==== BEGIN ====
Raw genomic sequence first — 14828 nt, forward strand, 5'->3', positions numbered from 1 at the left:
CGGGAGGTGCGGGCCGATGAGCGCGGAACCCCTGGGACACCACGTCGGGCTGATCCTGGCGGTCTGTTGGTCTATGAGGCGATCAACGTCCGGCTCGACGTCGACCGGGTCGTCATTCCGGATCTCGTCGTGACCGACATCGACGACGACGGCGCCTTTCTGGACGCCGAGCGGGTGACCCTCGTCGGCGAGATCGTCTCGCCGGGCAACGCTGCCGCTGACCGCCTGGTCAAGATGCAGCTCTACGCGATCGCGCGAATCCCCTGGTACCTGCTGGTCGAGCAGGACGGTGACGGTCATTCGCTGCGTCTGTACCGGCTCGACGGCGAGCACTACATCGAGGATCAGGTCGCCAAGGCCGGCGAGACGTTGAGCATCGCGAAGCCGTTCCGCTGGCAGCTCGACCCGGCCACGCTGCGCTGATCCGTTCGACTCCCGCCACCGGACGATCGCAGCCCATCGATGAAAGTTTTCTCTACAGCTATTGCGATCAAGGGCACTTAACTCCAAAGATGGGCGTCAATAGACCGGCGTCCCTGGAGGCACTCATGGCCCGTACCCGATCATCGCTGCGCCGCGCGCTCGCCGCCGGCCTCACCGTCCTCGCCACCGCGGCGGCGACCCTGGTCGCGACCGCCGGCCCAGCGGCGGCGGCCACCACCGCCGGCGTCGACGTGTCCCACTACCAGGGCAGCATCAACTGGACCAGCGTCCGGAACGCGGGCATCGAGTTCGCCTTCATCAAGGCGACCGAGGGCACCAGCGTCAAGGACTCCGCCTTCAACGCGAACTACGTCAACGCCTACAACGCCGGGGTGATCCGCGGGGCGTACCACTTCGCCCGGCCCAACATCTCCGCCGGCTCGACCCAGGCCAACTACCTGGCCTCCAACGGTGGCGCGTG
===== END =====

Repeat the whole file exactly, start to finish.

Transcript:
Raw genomic sequence first — 14828 nt, forward strand, 5'->3', positions numbered from 1 at the left:
CGGGAGGTGCGGGCCGATGAGCGCGGAACCCCTGGGACACCACGTCGGGCTGATCCTGGCGGTCTGTTGGTCTATGAGGCGATCAACGTCCGGCTCGACGTCGACCGGGTCGTCATTCCGGATCTCGTCGTGACCGACATCGACGACGACGGCGCCTTTCTGGACGCCGAGCGGGTGACCCTCGTCGGCGAGATCGTCTCGCCGGGCAACGCTGCCGCTGACCGCCTGGTCAAGATGCAGCTCTACGCGATCGCGCGAATCCCCTGGTACCTGCTGGTCGAGCAGGACGGTGACGGTCATTCGCTGCGTCTGTACCGGCTCGACGGCGAGCACTACATCGAGGATCAGGTCGCCAAGGCCGGCGAGACGTTGAGCATCGCGAAGCCGTTCCGCTGGCAGCTCGACCCGGCCACGCTGCGCTGATCCGTTCGACTCCCGCCACCGGACGATCGCAGCCCATCGATGAAAGTTTTCTCTACAGCTATTGCGATCAAGGGCACTTAACTCCAAAGATGGGCGTCAATAGACCGGCGTCCCTGGAGGCACTCATGGCCCGTACCCGATCATCGCTGCGCCGCGCGCTCGCCGCCGGCCTCACCGTCCTCGCCACCGCGGCGGCGACCCTGGTCGCGACCGCCGGCCCAGCGGCGGCGGCCACCACCGCCGGCGTCGACGTGTCCCACTACCAGGGCAGCATCAACTGGACCAGCGTCCGGAACGCGGGCATCGAGTTCGCCTTCATCAAGGCGACCGAGGGCACCAGCGTCAAGGACTCCGCCTTCAACGCGAACTACGTCAACGCCTACAACGCCGGGGTGATCCGCGGGGCGTACCACTTCGCCCGGCCCAACATCTCCGCCGGCTCGACCCAGGCCAACTACCTGGCCTCCAACGGTGGCGCGTG